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Family of Nelson Mandela: His health is in God's hands now

Mandela's family: Every moment matters

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Mandela's family: Every moment matters 00:10

Story highlights

  • Ex-wife Winnie Mandela says former husband's struggles are "extremely painful" to watch
  • She visited him Sunday at the hospital where he has been receiving treatment since June 8
  • His daughter says his health is now "between him and his maker"

The former wife of Nelson Mandela visited him Sunday in the hospital where the ailing anti-apartheid icon is clinging to life, the South African Press Association reported.

Winnie Madikizela-Mandela, who was married to the former South African president from 1958 to 1996, described what it's like to see her former husband of 38 years struggle to live in an exclusive interview with UK network ITV News.

"It is extremely painful to see him going through what he's going through now. But it's God's wish," Winnie Mandela told ITV.

Nelson Mandela, 94, remains in critical but stable condition at a Pretoria hospital where he has been battling a recurring lung infection since June 8.

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His condition worsened last week with family members saying his health was "delicate" and "anything is imminent." But daughter Zindzi Mandela told ITV between hospital visits that her father is alert and recognizes when a new person enters his hospital room.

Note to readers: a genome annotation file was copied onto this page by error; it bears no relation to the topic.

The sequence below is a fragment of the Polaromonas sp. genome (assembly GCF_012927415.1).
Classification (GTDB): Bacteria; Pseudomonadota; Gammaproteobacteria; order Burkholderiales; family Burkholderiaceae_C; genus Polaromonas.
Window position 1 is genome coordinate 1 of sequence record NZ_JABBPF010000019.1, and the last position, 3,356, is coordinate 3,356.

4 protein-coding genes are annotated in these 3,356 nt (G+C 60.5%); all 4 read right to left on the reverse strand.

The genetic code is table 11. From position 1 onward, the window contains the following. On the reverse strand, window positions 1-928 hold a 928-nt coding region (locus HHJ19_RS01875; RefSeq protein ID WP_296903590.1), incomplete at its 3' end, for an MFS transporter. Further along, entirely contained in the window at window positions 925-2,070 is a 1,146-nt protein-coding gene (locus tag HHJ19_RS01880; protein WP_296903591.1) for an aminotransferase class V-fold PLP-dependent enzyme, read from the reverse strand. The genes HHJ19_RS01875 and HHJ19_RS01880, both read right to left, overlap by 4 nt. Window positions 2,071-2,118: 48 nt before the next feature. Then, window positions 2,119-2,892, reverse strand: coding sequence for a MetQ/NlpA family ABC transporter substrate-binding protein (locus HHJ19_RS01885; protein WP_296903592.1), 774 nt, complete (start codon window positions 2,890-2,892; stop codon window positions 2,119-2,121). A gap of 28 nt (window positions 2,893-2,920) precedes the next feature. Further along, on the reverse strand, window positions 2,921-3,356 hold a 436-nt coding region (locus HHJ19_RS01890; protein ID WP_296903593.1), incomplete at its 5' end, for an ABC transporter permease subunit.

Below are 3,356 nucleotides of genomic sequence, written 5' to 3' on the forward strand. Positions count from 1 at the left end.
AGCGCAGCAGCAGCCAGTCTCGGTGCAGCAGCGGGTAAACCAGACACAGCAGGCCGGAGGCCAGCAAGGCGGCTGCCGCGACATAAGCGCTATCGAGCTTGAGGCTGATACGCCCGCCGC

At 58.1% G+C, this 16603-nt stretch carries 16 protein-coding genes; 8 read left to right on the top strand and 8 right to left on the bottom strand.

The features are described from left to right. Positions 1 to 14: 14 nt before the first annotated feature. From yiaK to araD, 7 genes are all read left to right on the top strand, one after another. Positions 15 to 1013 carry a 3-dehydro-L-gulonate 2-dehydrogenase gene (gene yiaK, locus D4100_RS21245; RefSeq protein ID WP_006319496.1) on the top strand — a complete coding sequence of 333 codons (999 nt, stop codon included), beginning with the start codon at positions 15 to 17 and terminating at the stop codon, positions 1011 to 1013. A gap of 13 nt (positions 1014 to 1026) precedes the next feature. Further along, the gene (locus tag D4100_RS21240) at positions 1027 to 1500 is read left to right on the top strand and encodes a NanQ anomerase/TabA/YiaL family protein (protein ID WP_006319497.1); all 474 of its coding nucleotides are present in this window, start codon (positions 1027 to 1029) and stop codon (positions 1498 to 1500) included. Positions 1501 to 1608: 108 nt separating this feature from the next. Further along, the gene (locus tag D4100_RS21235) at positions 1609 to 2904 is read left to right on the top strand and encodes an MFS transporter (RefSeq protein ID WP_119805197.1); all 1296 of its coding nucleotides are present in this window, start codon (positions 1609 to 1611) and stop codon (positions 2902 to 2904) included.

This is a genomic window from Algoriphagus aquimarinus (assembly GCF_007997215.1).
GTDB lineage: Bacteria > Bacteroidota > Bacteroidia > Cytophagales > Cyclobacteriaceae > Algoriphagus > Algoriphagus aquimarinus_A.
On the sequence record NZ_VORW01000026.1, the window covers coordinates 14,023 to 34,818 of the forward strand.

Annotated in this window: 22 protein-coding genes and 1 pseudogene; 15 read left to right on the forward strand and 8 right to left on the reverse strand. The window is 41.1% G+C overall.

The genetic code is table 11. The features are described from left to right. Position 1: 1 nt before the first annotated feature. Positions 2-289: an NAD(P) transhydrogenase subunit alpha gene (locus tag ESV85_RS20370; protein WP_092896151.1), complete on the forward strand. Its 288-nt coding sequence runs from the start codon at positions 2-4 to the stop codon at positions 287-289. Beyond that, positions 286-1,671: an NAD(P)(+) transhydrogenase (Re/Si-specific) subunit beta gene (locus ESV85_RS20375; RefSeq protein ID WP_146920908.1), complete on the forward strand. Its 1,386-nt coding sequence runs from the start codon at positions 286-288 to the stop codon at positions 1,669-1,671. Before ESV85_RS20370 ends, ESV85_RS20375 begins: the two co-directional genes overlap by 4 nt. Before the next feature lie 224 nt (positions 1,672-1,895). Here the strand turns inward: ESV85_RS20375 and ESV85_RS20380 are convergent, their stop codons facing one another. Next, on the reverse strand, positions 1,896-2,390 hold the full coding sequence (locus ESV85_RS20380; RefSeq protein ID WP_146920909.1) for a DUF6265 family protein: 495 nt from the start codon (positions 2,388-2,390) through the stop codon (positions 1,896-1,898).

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"The one time he did speak was to tell my mom to sit down ... because she was standing at the edge of his bed," she said, laughing.

As his condition has deteriorated, South Africans have gathered outside the hospital, praying, lighting candles and leaving notes for the man they refer to as "tata," the Xhosa word for father. Those tributes continued Sunday as a Salvation Army band played hymns near the hospital and well-wishers gathered to be close to their beloved Madiba.

Winnie Mandela shot down any suggestion that the family was discussing whether to end life support.

"It was nonsense to suggest we needed to take a decision to pull the tubes," she told ITV.

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Mandela became an international figure while enduring 27 years in prison for fighting against apartheid, the country's system of racial segregation. He was elected the nation's first black president in 1994, four years after he was freed. Even as he has faded from the spotlight, he remains popular and is considered a hero of democracy worldwide.

The front page of South Africa's Sunday Times earlier this month carried the headline "It's time to let him go," quoting a longtime friend of the former president as saying the time may have come for South Africans to say goodbye.

"Once the family releases him, the people of South Africa will follow. We will say thank you, God, you have given us this man, and we will release him too," friend Andrew Mlangeni told the paper.

But Zindzi Mandela told ITV that what happens now is out of the family's hands.

"When people say the family must let go, and we say let go of what? In fact he is deciding what's happening with himself. It's between him and his maker. It's not to do with us whatsoever," she said.